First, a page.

I think Corey is on to it. Try this:
Use a short file that you know is good for test purposes. It can be short - a minute or so. Copy the data in the corrupt file, as before, but this time paste it to the end of the test file. Save it to a new file name and look to see if the new file size reflects the combined data. If it does, you may be OK. Now, just delete the test portion of the new file, save it, and see if the file size seems right.
Audio Engineer Emeritus
The Crane School of Music
SUNY at Potsdam, NY 13676
"Great art presupposes the alert mind of the educated listener."
"A true artist doesn't want to be admired, he wants to be believed."
"If you design an audio system based on the premise that nothing is audible,
on that system nothing will be audible."
From: Association for Recorded Sound Discussion List <[log in to unmask]> on behalf of Corey Bailey <[log in to unmask]>
Sent: Saturday, January 26, 2019 11:41:04 PM
To: [log in to unmask]
Subject: Re: [ARSCLIST] corrupted WAV files
No one has mentioned Metadata yet. If the PCM data isn't corrupt
(Wavelab doesn't think so) then you may have a Metadata issue which all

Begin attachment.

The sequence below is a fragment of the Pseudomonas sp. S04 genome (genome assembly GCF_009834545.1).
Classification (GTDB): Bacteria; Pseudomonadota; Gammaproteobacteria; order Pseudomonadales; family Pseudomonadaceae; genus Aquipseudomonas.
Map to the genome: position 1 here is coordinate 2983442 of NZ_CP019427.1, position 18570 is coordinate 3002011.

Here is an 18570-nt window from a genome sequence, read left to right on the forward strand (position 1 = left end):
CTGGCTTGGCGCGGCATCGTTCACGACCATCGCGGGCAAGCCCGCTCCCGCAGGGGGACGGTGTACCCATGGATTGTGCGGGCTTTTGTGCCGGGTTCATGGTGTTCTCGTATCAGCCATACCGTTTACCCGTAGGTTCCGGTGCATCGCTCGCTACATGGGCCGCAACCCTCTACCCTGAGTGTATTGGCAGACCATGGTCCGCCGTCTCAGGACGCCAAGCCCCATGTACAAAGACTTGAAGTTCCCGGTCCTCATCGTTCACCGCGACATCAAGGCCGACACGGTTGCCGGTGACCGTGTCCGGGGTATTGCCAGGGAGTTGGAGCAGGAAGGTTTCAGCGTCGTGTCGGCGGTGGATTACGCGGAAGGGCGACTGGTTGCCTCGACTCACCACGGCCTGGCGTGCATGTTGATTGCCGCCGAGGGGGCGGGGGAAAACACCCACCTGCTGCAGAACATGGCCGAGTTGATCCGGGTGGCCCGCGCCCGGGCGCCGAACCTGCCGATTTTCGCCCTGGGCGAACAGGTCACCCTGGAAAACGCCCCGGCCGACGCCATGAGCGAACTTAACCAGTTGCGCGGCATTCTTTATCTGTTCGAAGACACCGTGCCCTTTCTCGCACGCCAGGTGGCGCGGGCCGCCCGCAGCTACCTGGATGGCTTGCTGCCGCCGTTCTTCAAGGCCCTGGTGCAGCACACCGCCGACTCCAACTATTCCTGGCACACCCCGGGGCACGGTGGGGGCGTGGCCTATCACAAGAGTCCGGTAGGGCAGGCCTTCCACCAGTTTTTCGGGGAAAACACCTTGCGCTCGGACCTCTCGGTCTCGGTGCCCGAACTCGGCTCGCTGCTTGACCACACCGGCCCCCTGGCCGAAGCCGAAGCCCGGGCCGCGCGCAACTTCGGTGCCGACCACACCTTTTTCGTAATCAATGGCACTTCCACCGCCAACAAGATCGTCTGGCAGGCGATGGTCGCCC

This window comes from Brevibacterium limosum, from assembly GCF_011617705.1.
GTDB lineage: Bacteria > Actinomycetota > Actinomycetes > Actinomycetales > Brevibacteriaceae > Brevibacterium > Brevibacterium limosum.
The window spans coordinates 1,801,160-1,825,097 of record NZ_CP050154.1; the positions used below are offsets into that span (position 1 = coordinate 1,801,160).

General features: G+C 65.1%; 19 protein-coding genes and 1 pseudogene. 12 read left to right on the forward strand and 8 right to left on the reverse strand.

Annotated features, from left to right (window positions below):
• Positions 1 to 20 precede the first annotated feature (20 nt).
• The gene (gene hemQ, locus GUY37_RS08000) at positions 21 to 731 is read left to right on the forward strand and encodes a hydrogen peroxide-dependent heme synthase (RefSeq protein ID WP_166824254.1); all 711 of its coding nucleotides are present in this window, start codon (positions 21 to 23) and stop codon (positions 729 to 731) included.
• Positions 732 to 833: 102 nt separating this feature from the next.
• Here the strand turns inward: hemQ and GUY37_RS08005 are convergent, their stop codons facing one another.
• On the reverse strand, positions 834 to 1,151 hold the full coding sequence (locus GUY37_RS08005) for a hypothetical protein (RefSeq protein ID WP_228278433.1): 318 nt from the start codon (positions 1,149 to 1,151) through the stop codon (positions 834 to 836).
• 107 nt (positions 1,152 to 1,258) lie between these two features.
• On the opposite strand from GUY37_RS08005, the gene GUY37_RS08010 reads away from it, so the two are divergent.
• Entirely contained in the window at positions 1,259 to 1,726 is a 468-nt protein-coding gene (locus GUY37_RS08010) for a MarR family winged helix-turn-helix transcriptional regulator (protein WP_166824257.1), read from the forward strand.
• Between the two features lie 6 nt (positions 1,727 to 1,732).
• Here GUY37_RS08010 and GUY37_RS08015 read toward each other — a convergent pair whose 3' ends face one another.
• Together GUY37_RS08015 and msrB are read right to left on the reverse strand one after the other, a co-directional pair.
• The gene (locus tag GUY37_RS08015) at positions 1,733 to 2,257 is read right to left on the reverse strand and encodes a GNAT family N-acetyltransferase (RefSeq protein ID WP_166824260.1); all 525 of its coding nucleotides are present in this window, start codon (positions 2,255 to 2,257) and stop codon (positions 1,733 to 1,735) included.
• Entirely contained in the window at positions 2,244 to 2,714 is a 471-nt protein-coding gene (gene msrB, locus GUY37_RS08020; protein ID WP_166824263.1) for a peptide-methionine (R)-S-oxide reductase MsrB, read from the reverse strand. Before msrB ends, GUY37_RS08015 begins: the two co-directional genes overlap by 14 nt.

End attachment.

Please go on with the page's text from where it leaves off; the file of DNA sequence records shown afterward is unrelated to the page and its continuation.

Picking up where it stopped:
software uses to read and launch a file.
Corey Bailey Audio Engineering
On 1/26/2019 7:19 PM, John Schroth wrote:
> Thanks Lou
> I've almost pushed the button on Izotope a bunch of times. My main
> hesitation was having to learn yet another program, but so many good
> things have been said about it. I know I need to get it at some point
> Kind Regards,
> John Schroth
> On 1/26/2019 10:08 PM, Lou Judson wrote:
>> I don’t use Windows, but Izotope RX is my best fixer on Macs…
>> Lou Judson
>> Intuitive Audio
>> On Jan 26, 2019, at 6:58 PM, John Schroth
>> <[log in to unmask]> wrote:
>>> Hi Gary and Mickey
>>> I tried copy and paste changing file name of the copy. No luck there.
>>> I tried upsample render then downsample render the upsampled file in
>>> Wavelab. No luck. I only changed the sample rate not the bit rate
>>> and only took it up from 96K to 128K. Going higher for both bit and
>>> sample rates on the whole file, then back down again would take too
>>> much time to process for this test.
>>> I tied saving off to a RAW file, then open (import special audio
>>> file) using Wavelab. No luck there. But when I tried importing the
>>> corrupted WAV file in the same way, then saved that file off to a
>>> new version, that seemed to work. Both corrupted file and new
>>> version are the same size.
>>> As this is a consumer project transferring a collection of cassette
>>> tapes that are not an archival level job, I'm very happy with this
>>> fix. I was in a hurry to get home to dinner Friday night and should
>>> have backed up the days work before I started the batch render
>>> process. Lesson learned. Thanks to you both for your input and
>>> leading me to a fix!!
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